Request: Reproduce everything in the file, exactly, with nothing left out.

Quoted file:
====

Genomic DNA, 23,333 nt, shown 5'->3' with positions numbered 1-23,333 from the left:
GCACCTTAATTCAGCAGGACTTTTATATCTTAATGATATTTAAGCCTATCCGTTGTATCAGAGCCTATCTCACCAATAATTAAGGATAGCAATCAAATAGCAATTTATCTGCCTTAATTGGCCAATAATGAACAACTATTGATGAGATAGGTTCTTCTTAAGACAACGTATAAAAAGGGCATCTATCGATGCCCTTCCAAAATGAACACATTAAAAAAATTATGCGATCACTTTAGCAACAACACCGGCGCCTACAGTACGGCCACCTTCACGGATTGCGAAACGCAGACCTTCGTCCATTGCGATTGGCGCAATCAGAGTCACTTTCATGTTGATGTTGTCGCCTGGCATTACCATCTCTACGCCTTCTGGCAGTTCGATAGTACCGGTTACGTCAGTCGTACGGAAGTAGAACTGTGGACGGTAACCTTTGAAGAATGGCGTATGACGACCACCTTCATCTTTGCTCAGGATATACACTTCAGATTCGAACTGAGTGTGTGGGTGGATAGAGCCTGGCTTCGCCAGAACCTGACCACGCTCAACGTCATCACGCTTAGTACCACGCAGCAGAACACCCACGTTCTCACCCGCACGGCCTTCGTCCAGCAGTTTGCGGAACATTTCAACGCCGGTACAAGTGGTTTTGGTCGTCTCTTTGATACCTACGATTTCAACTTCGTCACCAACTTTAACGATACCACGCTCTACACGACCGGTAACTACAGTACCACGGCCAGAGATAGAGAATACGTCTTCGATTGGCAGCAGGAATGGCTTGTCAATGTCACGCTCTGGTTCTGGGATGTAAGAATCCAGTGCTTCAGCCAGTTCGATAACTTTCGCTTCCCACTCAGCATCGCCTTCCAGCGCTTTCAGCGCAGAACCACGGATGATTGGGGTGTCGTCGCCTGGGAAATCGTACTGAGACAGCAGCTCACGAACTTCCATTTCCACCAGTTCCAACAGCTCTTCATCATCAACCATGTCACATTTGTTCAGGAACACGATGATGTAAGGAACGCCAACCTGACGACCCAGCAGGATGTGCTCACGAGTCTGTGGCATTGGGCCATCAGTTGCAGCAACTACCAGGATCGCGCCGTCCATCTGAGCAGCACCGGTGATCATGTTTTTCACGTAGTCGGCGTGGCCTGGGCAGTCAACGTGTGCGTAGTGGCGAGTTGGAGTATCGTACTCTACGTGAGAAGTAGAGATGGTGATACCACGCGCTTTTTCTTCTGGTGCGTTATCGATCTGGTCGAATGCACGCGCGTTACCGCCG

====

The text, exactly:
Genomic DNA, 23,333 nt, shown 5'->3' with positions numbered 1-23,333 from the left:
GCACCTTAATTCAGCAGGACTTTTATATCTTAATGATATTTAAGCCTATCCGTTGTATCAGAGCCTATCTCACCAATAATTAAGGATAGCAATCAAATAGCAATTTATCTGCCTTAATTGGCCAATAATGAACAACTATTGATGAGATAGGTTCTTCTTAAGACAACGTATAAAAAGGGCATCTATCGATGCCCTTCCAAAATGAACACATTAAAAAAATTATGCGATCACTTTAGCAACAACACCGGCGCCTACAGTACGGCCACCTTCACGGATTGCGAAACGCAGACCTTCGTCCATTGCGATTGGCGCAATCAGAGTCACTTTCATGTTGATGTTGTCGCCTGGCATTACCATCTCTACGCCTTCTGGCAGTTCGATAGTACCGGTTACGTCAGTCGTACGGAAGTAGAACTGTGGACGGTAACCTTTGAAGAATGGCGTATGACGACCACCTTCATCTTTGCTCAGGATATACACTTCAGATTCGAACTGAGTGTGTGGGTGGATAGAGCCTGGCTTCGCCAGAACCTGACCACGCTCAACGTCATCACGCTTAGTACCACGCAGCAGAACACCCACGTTCTCACCCGCACGGCCTTCGTCCAGCAGTTTGCGGAACATTTCAACGCCGGTACAAGTGGTTTTGGTCGTCTCTTTGATACCTACGATTTCAACTTCGTCACCAACTTTAACGATACCACGCTCTACACGACCGGTAACTACAGTACCACGGCCAGAGATAGAGAATACGTCTTCGATTGGCAGCAGGAATGGCTTGTCAATGTCACGCTCTGGTTCTGGGATGTAAGAATCCAGTGCTTCAGCCAGTTCGATAACTTTCGCTTCCCACTCAGCATCGCCTTCCAGCGCTTTCAGCGCAGAACCACGGATGATTGGGGTGTCGTCGCCTGGGAAATCGTACTGAGACAGCAGCTCACGAACTTCCATTTCCACCAGTTCCAACAGCTCTTCATCATCAACCATGTCACATTTGTTCAGGAACACGATGATGTAAGGAACGCCAACCTGACGACCCAGCAGGATGTGCTCACGAGTCTGTGGCATTGGGCCATCAGTTGCAGCAACTACCAGGATCGCGCCGTCCATCTGAGCAGCACCGGTGATCATGTTTTTCACGTAGTCGGCGTGGCCTGGGCAGTCAACGTGTGCGTAGTGGCGAGTTGGAGTATCGTACTCTACGTGAGAAGTAGAGATGGTGATACCACGCGCTTTTTCTTCTGGTGCGTTATCGATCTGGTCGAATGCACGCGCGTTACCGCCG